The Economic Cost of Violence Containment, the latest research report from the Institute for Economics and Peace, calculates the cost of violence in over 150 countries around the world. The report breaks down violence containment spending in three countries that spend the largest portion of GDP on preventing and containing violence: Iraq, Somalia and Afghanistan.
In Iraq the regional violence erupting in 1980 led to a steady and drastic decline in GDP. Throughout that decade Iraq was involved in an intense conflict with neighboring Iran, resulting in devastating civilian deaths and long-lasting economic consequences. By 1991 Iraq’s GDP had fallen to US$1,253 from a per capita GDP of US$5,374 in 1980.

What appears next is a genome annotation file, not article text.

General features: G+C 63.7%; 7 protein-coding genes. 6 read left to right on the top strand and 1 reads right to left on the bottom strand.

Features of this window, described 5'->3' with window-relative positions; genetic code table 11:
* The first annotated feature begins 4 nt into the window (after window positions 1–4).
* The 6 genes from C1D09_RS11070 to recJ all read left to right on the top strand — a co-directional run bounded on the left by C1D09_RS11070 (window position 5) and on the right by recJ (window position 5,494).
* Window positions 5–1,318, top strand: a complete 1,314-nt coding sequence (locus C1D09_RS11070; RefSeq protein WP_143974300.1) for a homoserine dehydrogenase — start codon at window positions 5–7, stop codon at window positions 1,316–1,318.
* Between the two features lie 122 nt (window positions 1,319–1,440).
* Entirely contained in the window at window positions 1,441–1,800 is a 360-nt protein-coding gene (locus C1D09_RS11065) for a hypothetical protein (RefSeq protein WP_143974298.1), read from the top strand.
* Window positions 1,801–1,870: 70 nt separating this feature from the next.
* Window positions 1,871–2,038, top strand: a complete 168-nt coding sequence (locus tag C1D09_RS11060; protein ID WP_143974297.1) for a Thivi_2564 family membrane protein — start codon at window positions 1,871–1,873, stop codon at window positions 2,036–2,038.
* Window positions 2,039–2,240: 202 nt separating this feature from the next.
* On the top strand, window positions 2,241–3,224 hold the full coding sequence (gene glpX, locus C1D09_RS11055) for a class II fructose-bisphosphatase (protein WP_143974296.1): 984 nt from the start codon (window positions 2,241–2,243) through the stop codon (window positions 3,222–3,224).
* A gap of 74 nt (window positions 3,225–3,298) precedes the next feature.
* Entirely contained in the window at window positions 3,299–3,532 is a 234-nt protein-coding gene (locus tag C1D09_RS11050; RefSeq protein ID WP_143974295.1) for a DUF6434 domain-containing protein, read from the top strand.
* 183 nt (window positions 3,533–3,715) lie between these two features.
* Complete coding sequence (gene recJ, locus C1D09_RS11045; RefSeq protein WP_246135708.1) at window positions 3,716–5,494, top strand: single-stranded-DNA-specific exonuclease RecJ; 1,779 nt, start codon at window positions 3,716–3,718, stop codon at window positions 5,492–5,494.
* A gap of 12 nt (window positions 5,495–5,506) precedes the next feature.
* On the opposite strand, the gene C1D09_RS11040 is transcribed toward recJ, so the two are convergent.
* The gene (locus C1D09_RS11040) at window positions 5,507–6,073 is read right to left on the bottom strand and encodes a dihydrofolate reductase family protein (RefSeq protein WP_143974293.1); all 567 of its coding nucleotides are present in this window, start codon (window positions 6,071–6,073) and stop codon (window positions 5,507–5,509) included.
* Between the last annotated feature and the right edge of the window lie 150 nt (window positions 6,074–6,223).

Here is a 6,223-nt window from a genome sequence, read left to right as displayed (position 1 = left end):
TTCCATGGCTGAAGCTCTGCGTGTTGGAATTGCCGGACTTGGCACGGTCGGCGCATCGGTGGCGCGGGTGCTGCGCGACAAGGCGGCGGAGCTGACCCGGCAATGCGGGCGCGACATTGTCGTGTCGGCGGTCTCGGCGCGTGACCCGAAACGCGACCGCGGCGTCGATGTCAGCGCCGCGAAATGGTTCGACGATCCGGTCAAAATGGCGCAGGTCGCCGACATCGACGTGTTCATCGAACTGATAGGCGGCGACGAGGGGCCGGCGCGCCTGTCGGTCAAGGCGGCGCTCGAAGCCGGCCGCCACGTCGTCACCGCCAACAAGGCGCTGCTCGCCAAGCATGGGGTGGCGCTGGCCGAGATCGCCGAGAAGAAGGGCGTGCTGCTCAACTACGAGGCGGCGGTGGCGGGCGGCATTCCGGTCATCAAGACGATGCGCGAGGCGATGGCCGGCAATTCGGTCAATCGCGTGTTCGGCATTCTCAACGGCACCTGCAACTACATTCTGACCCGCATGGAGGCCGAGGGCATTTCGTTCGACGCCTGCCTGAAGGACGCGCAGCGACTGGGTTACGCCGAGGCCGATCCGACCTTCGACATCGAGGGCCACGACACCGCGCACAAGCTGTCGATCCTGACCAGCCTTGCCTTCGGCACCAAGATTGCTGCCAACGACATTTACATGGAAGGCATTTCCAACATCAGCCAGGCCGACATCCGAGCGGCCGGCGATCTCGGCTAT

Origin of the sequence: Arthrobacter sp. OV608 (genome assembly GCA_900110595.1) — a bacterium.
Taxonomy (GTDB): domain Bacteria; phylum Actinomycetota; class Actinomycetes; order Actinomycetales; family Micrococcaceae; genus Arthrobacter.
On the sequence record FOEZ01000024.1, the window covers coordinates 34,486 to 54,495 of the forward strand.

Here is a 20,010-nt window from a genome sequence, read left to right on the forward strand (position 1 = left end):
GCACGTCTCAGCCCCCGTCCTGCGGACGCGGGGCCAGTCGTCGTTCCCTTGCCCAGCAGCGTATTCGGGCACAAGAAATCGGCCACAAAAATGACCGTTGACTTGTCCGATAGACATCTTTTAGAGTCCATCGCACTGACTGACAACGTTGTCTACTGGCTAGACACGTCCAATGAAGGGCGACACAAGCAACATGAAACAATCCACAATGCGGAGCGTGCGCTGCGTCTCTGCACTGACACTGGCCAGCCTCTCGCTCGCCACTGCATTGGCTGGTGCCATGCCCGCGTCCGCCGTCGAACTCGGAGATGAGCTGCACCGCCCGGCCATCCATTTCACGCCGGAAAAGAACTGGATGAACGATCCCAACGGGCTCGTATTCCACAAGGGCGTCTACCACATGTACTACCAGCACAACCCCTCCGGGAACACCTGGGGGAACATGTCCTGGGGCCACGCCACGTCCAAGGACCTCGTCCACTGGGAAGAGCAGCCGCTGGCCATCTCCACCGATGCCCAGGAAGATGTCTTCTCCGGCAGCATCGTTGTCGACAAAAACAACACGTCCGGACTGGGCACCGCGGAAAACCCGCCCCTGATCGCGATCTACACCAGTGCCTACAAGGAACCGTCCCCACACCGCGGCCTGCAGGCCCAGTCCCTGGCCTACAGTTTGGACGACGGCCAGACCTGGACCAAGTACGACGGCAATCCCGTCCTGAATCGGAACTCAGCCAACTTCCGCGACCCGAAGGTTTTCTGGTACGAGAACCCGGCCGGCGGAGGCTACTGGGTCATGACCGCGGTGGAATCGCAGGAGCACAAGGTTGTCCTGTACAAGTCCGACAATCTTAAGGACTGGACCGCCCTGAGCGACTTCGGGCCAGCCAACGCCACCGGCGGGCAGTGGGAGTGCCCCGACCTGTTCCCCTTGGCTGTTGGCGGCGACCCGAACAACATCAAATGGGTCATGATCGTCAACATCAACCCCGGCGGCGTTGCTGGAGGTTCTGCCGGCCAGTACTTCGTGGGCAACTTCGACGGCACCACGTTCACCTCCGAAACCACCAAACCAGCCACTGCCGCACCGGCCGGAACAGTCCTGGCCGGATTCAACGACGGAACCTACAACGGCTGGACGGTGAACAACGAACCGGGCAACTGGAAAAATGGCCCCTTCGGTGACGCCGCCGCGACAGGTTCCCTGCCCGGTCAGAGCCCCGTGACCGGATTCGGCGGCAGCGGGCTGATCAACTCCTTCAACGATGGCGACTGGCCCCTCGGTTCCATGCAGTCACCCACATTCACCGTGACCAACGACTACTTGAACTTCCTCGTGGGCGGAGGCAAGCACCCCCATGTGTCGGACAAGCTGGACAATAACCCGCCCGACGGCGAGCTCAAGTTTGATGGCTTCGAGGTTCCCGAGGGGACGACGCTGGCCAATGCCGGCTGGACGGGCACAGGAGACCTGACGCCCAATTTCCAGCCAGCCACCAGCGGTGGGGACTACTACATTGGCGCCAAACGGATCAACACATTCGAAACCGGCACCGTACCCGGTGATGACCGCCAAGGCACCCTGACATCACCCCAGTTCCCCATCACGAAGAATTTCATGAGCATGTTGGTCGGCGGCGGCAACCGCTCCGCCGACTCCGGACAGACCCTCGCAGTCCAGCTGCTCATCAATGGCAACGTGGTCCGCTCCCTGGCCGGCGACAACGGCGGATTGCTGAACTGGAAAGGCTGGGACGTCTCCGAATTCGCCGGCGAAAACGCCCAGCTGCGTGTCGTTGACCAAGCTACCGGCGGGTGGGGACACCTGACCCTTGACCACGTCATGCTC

While those levels have improved, Iraq’s economy has yet to fully recover and thirty years later its GDP was still 20% below 1979 levels. The two steepest falls in Iraq’s GDP per capita history have coincided with the Gulf war in 1990 and the coalition invasion in 2003. Current expenditure on violence containment represents $814 per capita, or 15% of its $178.93 billion GDP.
To find out more, download a copy of The Economic Cost of Violence Containment and skip to page 20 to read the full case study.Related Articles
The latest report from the Institute for Economics and Peace calculates the global cost of violence containment in over 150 countries according to 13 different types of violence related spending. How do you calculate the cost of violence? Check out our brief overview of the methodology.
The Economic Cost of Violence Containment, the latest report from the Institute for Economics and Peace, calculates the cost of violence in over 150 countries around the world.
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